As for the "security through obscurity", MuffinsDa is completely right. Security never works if it's maintained by secrets that can be easily revealed. Airlines have to be confident that their procedures work even if witnessed/discussed by random people. Door code (especially if its different for different planes, flights) is not a secret that can easily be revealed, but let's say - a single hidden/secret button that would open a door - is.


  • Registered Users Posts: 1,223 ✭✭✭MuffinsDa


    IRLConor wrote: »
    In fairness, Schneier has been pretty consistent in praising the securing of cockpit doors as one of the few things that changed after September 11th that was actually useful.

    As for the security by obscurity argument, that's very often oversimplified. If you rely on the obscurity for your security it's a fault. If you have a well-designed system then obscurity may be an additional benefit. It's not a black and white rule. Discussion of the finer points of when obscurity is and is not valuable is probably best left to the Information Security forum though.

    Thank's IRLConnor, valid points and argument, I agree with most of what you say. I didn't say Schneier disagrees with cockpit doors by the way. What I meant was it is more secure to say "Here, there is a cockpit door and it's bulletproof" than "Hmm... there may or may not be a door there and it may or may not be bullet proof". Open discussions also lead to more scrutiny from well-meaning people and improvement in the security of the system.
    I fully agree with you that it's not black and white, but in this specific case discussing something that is widely and openly available (and observable) doesn't harm anything, other than certain people's egos maybe!


  • Banned (with Prison Access) Posts: 18,184 ✭✭✭✭Lapin


    basill wrote: »
    Cockpit door security procedures are approved by the regulator and are specific to that particular airline. They do not need to be discussed on an open forum with non airline pilots for obvious reasons.

    Are you really suggesting that only pilots can discuss certain matters relating to security in public?

    Don't be so bloody ridiculous.


  • Registered Users Posts: 743 ✭✭✭LeftBase


    Lapin wrote: »
    Are you really suggesting that only pilots can discuss certain matters relating to security in public?

    Don't be so bloody ridiculous.

    I think what he is saying is that it is unnecessary to openly discuss security on an open forum.

    In this case the Airline in question has been mentioned and as cockpit door regulations are pretty important as far as security goes pilots will tend not to advertise how they work.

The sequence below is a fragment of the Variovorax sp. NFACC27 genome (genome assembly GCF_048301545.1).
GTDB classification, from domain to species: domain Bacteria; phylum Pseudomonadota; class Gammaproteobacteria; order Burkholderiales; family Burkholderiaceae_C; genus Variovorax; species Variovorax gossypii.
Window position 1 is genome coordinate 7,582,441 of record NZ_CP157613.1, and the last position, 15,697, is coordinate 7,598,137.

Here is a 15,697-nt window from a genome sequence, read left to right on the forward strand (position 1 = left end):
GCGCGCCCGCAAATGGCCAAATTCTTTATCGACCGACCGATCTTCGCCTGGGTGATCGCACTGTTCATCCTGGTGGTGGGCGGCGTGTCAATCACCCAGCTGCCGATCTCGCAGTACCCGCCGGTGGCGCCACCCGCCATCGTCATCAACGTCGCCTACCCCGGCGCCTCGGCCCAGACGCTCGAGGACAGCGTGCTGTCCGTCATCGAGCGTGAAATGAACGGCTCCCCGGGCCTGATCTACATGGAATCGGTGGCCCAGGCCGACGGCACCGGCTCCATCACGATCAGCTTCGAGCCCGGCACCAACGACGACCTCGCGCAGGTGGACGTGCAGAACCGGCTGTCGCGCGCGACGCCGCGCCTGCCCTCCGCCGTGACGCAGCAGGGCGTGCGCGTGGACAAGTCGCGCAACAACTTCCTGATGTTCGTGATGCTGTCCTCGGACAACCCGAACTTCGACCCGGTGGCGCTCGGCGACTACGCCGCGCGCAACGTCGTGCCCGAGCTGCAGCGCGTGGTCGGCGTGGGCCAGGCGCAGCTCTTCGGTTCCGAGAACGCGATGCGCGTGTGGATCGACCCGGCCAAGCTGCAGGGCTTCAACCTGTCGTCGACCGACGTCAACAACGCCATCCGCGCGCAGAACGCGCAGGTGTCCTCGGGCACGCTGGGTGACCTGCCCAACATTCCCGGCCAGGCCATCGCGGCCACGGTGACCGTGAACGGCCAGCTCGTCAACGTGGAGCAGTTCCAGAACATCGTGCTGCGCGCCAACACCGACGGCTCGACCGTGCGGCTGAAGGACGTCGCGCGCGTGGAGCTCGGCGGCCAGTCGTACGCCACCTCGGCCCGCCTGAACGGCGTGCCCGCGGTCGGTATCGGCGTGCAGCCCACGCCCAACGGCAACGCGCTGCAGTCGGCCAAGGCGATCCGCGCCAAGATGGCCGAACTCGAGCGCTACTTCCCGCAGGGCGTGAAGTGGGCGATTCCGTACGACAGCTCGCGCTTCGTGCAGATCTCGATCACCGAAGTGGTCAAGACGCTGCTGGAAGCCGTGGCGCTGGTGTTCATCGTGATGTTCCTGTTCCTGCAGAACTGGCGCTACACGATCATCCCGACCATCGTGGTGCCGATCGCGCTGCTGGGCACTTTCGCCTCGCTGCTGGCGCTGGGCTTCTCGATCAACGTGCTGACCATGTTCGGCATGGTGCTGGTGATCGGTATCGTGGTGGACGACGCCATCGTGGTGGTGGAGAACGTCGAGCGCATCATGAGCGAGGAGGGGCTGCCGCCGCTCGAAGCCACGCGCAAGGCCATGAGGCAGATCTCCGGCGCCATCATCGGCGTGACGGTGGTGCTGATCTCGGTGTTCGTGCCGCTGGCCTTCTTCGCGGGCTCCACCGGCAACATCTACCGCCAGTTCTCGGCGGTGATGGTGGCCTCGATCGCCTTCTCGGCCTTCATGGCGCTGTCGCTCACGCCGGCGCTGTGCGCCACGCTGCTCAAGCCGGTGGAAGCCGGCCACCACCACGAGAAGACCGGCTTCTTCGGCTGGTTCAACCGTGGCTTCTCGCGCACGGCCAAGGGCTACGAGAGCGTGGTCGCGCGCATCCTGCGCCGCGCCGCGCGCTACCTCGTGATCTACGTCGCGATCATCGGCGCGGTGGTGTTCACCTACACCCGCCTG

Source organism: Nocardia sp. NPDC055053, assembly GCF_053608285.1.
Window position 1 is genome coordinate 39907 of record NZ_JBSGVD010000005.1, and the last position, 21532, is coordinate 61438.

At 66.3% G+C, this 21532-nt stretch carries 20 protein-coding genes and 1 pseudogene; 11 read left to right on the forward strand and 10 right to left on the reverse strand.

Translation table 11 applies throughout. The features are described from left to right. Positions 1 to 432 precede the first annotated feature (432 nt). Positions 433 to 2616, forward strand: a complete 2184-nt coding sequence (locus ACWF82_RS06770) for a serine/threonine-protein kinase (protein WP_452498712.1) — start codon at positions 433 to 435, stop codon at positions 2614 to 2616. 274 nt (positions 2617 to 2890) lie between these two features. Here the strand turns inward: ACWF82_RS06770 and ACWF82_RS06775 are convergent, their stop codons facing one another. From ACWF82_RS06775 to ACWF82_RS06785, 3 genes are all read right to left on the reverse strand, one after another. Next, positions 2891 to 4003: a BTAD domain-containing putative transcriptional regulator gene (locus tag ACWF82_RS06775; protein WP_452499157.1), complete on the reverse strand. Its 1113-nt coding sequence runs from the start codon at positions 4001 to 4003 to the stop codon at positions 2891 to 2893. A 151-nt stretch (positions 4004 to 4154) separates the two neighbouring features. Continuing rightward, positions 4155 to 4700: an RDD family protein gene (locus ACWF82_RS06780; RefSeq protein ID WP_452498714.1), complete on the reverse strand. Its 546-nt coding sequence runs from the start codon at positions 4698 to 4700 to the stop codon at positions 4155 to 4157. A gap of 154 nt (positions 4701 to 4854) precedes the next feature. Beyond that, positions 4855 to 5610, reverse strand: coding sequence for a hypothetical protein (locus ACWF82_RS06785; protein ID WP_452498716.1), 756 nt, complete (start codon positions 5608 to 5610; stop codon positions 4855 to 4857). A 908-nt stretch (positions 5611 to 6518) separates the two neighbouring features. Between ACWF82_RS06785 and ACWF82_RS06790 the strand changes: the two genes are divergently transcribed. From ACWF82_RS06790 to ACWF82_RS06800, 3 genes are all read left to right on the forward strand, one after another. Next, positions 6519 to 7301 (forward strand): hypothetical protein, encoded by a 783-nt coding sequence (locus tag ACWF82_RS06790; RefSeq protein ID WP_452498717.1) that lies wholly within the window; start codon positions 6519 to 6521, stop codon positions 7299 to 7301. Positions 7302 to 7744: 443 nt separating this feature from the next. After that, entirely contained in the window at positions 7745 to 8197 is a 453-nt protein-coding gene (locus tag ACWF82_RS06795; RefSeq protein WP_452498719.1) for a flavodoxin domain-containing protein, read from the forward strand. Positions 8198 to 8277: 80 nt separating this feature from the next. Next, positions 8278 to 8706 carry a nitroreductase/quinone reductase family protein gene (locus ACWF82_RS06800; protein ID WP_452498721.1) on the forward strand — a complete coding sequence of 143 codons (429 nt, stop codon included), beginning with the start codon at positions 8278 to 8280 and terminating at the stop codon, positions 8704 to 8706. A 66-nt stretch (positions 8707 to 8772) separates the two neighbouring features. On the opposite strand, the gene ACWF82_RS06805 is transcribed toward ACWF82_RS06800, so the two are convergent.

• Registered Users Posts: 1,223 ✭✭✭MuffinsDa


    LeftBase wrote: »
    I think what he is saying is that it is unnecessary to openly discuss security on an open forum.

    In this case the Airline in question has been mentioned and as cockpit door regulations are pretty important as far as security goes pilots will tend not to advertise how they work.

    I recommend blindfolding all passengers when the captain needs to go wee-wee.


  • Registered Users Posts: 5,054 ✭✭✭Pacing Mule


    martinsvi wrote: »
    I don't get what OP was so frustrated about? any airline/authority has the right to do certain things to improve security. In USA you can't event stretch your legs even if it's a long haul - they will yell at you - "no gathering in the aisles". It doesn't even have to be terrorism related. Sometimes crews are assaulted by drunk passengers, sometimes crew members are the ones with an evil plot.

    As a frequent flyer I personally think that a plane is not the place to spend your time standing up for no good reason. The biggest turbulences I've experienced come with no warning and people can get hurt quite bad.

    The frustration was not with this as an isolated incident. The incident itself got me curious which led to the question about policy from a security perspective.

    What was frustrating was this was one of at least 10 occasions where some announcement or instruction from flight crew startled / woke up a baby just as he had been settled from the last time. From what I can tell (and this would be a different thread in itself) there is a deliberate policy to keep everyone awake so that revenue might be generated from them. Separate and multiple cabin announcements at high volume for pre order hot food, the drinks cart, get away cafe, smokeless cigarettes, children's activity sets, Ryanair scratch cards, which were followed by a special offer bonus announcement each time. Perhaps I noticed it more due to the baby but at least half if not two thirds of the announcements could have been done at same time. Instead even though it was a late night flight announcements were staggered at regular intervals across the 4 hours. After 3 hours of a plane with 5 or 6 kids in the same situation (loud crying etc) it was another ah FFS moment.


  • Registered Users Posts: 1,234 ✭✭✭bikeman1


    Correct, you are their captive audience for the entire time you are on board.